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Church Cautious About Supreme Court Suggestion For Common Civil Code

Updated: July 24, 2003 05:00 PM GMT
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Church people have welcomed the Indian Supreme Court´s scrapping of part of a law as discriminatory against Christians but cautioned about its recommendation to have a common civil code binding all Indians.

The apex court on July 23 ruled as unconstitutional Section 118 of the Indian Succession Act of 1925, which restricted property donations for religious or charitable purposes by Christians survived by close relatives.

In the ruling, the court recommended that the government enact a uniform civil code. In India, separate personal laws govern people belonging to different religions.

Father Donald De Souza, deputy secretary general of the Catholic Bishops´ Conference of India, told UCA News the following day that the Church welcomes the ruling. But "extreme caution should be taken and a conducive atmosphere created" before the government "even thinks of moving toward a common civil code," he said.

"At no time," he emphasized, "should there be any attempt to change the fundamental tenets and value system of any religion while an attempt is made to form such a code."

The court ruling came on a petition in 1997 by Father John Vallamattam, who said the Indian Succession Act imposes the property donation restriction only on Christians. The petition also pointed out that a Christian who wanted to bequeath property for religious or charitable purposes had to put the request on record at least 12 months before his or her death.

The court said this was "discriminatory against Christians" and violated the "right to equality" guaranteed in the constitution.

British colonial rulers put this law in place "to protect illiterate or semi-literate persons who used to blindly follow the preachers of religion," the court noted. "Such a purpose has lost all significance with the passage of time," it added. It then suggested the government enact a uniform civil code.

Father Vallamattam told UCA News July 24 he is "happy that such a great verdict has come" and the Church "has complete faith in the judiciary."

The priest of Kothamangalam diocese in the southern state of Kerala said he filed his petition as he "felt that personal laws of the country were highly discriminatory, antique and inequitable toward Christians."

Christians form less than 3 percent of the people in Hindu-majority India. The Indian Succession Act and two laws on Christian marriage and divorce enacted by the British more than 130 years ago comprise the personal laws applicable to the community. Muslims constitute about 12 percent of India´s more than 1 billion people and have their own personal laws.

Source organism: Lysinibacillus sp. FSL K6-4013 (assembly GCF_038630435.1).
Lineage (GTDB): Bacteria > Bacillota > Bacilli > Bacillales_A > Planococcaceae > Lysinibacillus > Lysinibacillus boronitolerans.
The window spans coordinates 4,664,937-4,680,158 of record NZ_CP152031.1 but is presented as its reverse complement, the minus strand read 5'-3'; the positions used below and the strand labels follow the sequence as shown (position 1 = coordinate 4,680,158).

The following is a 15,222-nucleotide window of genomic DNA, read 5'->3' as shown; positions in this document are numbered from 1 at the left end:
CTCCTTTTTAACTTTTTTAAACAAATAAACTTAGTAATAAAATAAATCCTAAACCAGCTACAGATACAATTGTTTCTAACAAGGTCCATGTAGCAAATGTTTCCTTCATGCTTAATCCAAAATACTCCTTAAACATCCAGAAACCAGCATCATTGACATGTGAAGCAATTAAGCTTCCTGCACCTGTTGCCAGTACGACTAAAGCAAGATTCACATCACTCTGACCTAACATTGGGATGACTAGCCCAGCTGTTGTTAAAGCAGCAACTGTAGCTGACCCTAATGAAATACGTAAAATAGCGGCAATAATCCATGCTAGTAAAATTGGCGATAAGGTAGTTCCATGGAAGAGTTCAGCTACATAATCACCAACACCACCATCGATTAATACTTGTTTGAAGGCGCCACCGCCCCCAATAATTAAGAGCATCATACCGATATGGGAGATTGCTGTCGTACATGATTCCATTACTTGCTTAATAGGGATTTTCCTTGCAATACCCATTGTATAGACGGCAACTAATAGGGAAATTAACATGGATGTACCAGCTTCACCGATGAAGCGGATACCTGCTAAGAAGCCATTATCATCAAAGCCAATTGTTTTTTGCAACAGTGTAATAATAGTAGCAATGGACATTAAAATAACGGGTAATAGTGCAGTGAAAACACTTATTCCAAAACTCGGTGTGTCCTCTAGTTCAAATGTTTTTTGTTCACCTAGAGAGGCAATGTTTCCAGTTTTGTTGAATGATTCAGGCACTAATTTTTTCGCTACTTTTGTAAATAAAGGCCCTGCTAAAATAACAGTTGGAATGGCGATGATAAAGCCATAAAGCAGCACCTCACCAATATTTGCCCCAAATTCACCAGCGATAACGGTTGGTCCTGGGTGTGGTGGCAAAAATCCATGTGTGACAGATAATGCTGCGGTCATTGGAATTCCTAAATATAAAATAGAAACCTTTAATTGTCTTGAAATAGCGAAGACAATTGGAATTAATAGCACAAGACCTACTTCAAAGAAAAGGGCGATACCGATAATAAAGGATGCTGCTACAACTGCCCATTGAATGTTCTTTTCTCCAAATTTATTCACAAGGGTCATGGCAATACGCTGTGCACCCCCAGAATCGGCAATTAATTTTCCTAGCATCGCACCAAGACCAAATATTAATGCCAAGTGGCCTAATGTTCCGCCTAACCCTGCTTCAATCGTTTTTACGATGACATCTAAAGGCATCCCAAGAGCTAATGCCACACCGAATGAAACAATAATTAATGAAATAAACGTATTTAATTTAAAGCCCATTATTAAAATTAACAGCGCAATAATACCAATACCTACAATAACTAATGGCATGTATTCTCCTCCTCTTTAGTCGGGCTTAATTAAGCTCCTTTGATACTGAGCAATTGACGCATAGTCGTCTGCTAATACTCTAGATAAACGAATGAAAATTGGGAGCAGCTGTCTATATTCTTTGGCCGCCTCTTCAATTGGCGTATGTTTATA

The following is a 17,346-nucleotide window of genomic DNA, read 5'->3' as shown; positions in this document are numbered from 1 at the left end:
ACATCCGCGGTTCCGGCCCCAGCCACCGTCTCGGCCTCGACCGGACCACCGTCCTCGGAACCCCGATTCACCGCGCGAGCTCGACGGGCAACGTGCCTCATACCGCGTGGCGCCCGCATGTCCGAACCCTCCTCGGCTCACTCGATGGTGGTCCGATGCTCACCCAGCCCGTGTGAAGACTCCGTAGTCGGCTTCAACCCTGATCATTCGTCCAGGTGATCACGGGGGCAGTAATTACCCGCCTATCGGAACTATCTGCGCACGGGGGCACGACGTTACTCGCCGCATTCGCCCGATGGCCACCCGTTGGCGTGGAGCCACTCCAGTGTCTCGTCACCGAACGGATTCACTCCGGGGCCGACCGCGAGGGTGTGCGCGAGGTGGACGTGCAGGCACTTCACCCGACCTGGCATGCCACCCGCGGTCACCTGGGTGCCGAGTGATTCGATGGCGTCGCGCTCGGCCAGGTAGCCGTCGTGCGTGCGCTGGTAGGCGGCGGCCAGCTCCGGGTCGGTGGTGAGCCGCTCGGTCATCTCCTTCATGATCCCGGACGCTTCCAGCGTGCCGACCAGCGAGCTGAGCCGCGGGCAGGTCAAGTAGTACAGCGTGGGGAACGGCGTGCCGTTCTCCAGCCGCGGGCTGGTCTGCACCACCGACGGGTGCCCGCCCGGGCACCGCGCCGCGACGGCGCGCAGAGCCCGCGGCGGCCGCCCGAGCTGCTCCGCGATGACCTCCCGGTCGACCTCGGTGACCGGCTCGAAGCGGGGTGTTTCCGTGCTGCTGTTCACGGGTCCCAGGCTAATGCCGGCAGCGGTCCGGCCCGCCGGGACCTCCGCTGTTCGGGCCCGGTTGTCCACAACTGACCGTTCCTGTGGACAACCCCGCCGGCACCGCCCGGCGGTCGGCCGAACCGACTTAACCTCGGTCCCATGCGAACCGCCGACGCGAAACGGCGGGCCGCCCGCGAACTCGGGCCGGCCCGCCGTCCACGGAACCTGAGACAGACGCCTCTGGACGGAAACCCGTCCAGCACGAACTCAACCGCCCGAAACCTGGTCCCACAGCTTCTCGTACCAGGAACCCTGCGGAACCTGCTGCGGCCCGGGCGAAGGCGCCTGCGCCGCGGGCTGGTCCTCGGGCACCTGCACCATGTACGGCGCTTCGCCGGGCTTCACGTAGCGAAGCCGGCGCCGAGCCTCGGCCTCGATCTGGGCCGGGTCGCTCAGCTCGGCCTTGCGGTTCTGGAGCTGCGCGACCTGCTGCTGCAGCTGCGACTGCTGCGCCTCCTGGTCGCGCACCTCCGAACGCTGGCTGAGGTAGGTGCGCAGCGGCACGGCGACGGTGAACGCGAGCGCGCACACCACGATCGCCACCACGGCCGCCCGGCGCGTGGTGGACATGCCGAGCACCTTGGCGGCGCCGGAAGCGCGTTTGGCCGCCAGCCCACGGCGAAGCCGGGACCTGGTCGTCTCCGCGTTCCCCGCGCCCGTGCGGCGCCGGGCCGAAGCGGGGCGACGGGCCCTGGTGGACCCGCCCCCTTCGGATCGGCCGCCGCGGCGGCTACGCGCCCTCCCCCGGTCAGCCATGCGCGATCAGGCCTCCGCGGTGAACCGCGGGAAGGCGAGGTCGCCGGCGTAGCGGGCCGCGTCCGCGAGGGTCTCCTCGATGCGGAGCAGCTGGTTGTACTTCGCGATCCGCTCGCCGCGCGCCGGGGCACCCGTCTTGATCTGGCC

However, the Indian Constitution, promulgated in 1950, says "the State shall endeavor to secure for the citizens a uniform civil code throughout the territory of India."

The Supreme Court regretted this constitutional provision "has not been given effect to. Parliament is still to step in for framing a common civil code in the country." The court´s recommendation for implementation of this provision, though, is not binding on parliament.

The Bharatiya Janata Party (BJP, Indian People´s Party) that heads the federal coalition government welcomed the recommendation.

BJP spokesperson Vijay Kumar Malhotra told reporters July 23 that his party expects coalition members and the opposition to support relevant legislation.

A common civil code was one of the poll promises that helped the Hindu-nationalist BJP come to power about four years ago. But the party did not gain a majority and its coalition partners made it shelve some of its agenda.

Eduardo Felario, a Catholic parliamentarian belonging to the opposition Congress, told UCA News his party is studying the court ruling and will work for reforms that guard the rights and identity of religious minorities.

Certain sectors, however, do not support a common personal law.

Jyotsna Chatterjee, director of the Protestant Joint Women´s Program, argued that people, especially villagers, are reluctant to move away from age-old customs and traditions. She warned that any new laws imposed on them "will result in alienation rather than assimilation." Demand for change should come from communities, she told UCA News.

The All India Muslim Personal Law Board also rejects the demand for a common civil code. Board spokesperson Qasim Rasool Ilyasi told media that such a law would cause "disintegration of the country."

Zafar-ul-Khan, director of the Institute of Islamic and Arab Studies in New Delhi, told UCA News, "Muslims do not accept a common civil code since they are governed by Islamic laws the world over."

END

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